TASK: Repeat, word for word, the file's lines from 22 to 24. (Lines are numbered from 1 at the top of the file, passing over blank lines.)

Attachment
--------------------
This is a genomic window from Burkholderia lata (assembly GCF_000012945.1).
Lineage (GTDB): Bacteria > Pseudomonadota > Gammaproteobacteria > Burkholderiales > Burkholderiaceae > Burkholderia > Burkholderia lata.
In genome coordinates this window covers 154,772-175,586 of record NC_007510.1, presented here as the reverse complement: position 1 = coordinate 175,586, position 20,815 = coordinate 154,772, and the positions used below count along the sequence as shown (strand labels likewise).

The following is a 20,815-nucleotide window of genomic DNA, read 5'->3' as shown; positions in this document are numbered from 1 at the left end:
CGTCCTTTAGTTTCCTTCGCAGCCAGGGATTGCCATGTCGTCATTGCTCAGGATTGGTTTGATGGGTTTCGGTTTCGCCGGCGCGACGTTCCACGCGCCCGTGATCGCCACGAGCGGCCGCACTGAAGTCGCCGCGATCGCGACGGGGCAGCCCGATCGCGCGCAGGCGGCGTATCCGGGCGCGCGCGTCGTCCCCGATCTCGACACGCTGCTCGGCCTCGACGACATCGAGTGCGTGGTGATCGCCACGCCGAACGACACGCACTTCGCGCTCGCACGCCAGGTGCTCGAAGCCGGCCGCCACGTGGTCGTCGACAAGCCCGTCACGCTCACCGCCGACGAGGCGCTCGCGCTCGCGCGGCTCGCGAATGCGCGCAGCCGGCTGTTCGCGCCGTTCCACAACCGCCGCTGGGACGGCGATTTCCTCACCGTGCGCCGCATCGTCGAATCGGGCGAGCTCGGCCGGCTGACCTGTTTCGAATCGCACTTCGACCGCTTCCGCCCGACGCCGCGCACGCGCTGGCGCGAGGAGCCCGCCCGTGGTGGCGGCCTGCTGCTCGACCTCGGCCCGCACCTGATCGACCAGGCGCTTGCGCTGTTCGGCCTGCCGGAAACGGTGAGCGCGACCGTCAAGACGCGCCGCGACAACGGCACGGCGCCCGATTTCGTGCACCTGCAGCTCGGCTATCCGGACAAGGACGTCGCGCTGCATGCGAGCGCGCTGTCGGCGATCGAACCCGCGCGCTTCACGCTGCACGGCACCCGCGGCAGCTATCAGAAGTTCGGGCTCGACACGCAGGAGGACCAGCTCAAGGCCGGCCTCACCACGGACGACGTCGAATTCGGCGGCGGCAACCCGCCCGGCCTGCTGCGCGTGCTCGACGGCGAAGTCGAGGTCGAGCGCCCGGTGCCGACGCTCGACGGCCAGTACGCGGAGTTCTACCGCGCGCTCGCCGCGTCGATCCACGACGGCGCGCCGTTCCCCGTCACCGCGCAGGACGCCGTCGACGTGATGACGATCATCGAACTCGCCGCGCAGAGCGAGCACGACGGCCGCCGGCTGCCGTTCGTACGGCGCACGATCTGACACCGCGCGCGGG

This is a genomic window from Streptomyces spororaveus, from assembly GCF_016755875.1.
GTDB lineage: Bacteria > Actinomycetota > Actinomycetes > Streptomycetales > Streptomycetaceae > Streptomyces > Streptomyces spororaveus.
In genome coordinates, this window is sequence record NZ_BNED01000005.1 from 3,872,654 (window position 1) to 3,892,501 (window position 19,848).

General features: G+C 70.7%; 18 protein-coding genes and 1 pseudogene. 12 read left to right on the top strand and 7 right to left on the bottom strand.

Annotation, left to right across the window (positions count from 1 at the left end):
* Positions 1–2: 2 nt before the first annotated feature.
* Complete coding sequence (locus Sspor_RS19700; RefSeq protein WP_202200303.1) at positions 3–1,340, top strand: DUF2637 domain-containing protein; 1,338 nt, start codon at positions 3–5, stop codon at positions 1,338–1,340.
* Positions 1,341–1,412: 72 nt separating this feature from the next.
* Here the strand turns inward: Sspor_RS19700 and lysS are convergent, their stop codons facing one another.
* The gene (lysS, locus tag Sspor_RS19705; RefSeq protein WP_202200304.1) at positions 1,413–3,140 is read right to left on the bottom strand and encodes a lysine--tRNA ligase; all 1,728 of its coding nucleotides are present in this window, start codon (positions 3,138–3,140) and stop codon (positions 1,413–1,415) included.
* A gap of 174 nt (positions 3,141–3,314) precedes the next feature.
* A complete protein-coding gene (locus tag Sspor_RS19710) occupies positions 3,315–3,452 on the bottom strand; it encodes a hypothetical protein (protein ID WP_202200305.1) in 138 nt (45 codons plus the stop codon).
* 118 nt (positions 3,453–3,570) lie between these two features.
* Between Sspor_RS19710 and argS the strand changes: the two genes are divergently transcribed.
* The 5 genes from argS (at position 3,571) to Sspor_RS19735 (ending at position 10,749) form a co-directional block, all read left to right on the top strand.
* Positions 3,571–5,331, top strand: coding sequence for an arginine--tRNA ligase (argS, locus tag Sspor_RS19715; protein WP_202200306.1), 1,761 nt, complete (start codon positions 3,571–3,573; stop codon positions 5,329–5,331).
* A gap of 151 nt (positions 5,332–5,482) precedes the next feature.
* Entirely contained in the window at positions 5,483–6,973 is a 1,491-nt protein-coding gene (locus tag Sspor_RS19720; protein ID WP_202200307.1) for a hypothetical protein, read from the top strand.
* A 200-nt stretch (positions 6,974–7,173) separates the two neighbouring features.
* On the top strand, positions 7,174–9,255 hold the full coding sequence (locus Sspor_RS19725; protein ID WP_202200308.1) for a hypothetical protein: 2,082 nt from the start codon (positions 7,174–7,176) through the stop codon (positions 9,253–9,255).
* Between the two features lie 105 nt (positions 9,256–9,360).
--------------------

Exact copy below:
* A gap of 151 nt (positions 5,332–5,482) precedes the next feature.
* Entirely contained in the window at positions 5,483–6,973 is a 1,491-nt protein-coding gene (locus tag Sspor_RS19720; protein ID WP_202200307.1) for a hypothetical protein, read from the top strand.
* A 200-nt stretch (positions 6,974–7,173) separates the two neighbouring features.